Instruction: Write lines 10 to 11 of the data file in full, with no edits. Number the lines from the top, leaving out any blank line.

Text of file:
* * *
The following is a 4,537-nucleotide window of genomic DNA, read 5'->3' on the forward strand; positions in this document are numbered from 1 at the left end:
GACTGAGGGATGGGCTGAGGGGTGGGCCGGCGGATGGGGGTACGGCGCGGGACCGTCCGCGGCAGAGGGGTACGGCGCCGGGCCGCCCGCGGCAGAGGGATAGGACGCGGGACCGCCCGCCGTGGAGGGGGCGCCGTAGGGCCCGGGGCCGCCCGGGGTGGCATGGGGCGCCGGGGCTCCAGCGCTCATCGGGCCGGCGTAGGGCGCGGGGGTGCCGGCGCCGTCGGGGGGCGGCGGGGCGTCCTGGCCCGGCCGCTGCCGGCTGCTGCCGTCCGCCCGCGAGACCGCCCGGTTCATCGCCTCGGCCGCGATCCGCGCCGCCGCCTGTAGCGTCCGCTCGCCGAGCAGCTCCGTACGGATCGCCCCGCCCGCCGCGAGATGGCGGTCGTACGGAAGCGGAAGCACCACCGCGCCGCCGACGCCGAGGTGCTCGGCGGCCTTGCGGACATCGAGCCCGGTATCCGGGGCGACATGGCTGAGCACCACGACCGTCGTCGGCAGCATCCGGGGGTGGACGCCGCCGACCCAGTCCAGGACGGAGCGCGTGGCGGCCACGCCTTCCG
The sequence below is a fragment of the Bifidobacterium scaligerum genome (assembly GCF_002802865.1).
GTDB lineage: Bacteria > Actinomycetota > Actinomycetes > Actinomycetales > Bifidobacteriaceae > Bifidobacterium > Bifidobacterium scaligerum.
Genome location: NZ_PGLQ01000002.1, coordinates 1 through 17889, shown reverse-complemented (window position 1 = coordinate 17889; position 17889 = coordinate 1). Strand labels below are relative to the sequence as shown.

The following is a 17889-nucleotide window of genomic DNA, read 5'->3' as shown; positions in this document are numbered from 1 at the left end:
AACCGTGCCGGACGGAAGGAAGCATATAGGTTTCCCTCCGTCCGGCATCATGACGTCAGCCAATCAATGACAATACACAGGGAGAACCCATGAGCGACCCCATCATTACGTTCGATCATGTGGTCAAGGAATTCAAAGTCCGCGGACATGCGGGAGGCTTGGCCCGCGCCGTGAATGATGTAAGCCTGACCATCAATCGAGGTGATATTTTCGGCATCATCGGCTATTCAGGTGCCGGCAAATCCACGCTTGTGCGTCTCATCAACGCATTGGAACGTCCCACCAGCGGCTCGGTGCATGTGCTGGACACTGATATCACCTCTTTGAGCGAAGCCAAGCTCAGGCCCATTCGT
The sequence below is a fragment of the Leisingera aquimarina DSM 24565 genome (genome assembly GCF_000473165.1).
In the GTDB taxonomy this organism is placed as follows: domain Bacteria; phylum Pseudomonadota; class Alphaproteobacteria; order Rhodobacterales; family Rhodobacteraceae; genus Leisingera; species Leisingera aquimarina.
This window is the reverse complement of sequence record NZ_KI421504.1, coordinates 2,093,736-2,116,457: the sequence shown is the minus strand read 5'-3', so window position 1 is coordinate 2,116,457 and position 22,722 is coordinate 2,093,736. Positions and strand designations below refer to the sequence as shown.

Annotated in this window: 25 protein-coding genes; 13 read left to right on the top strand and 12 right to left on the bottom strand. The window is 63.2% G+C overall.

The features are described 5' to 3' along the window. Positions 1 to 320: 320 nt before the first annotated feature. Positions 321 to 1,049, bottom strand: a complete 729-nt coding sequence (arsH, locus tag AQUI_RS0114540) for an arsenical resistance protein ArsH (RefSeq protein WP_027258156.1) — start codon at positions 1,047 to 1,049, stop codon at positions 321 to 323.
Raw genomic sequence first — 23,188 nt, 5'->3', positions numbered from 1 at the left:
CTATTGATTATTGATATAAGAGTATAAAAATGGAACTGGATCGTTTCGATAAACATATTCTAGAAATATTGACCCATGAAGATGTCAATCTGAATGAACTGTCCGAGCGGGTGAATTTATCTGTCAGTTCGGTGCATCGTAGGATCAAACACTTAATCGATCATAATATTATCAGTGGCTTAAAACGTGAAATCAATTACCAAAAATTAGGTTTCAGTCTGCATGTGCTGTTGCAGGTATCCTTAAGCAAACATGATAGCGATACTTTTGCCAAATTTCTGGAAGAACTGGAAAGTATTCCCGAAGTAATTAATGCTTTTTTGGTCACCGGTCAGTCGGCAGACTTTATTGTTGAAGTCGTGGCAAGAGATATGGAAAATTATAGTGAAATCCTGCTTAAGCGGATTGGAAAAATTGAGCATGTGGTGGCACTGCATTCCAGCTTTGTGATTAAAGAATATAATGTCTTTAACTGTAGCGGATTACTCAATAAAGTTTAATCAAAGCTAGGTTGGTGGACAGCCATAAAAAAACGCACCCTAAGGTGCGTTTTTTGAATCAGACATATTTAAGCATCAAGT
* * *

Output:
This window is the reverse complement of sequence record NZ_KI421504.1, coordinates 2,093,736-2,116,457: the sequence shown is the minus strand read 5'-3', so window position 1 is coordinate 2,116,457 and position 22,722 is coordinate 2,093,736. Positions and strand designations below refer to the sequence as shown.

Annotated in this window: 25 protein-coding genes; 13 read left to right on the top strand and 12 right to left on the bottom strand. The window is 63.2% G+C overall.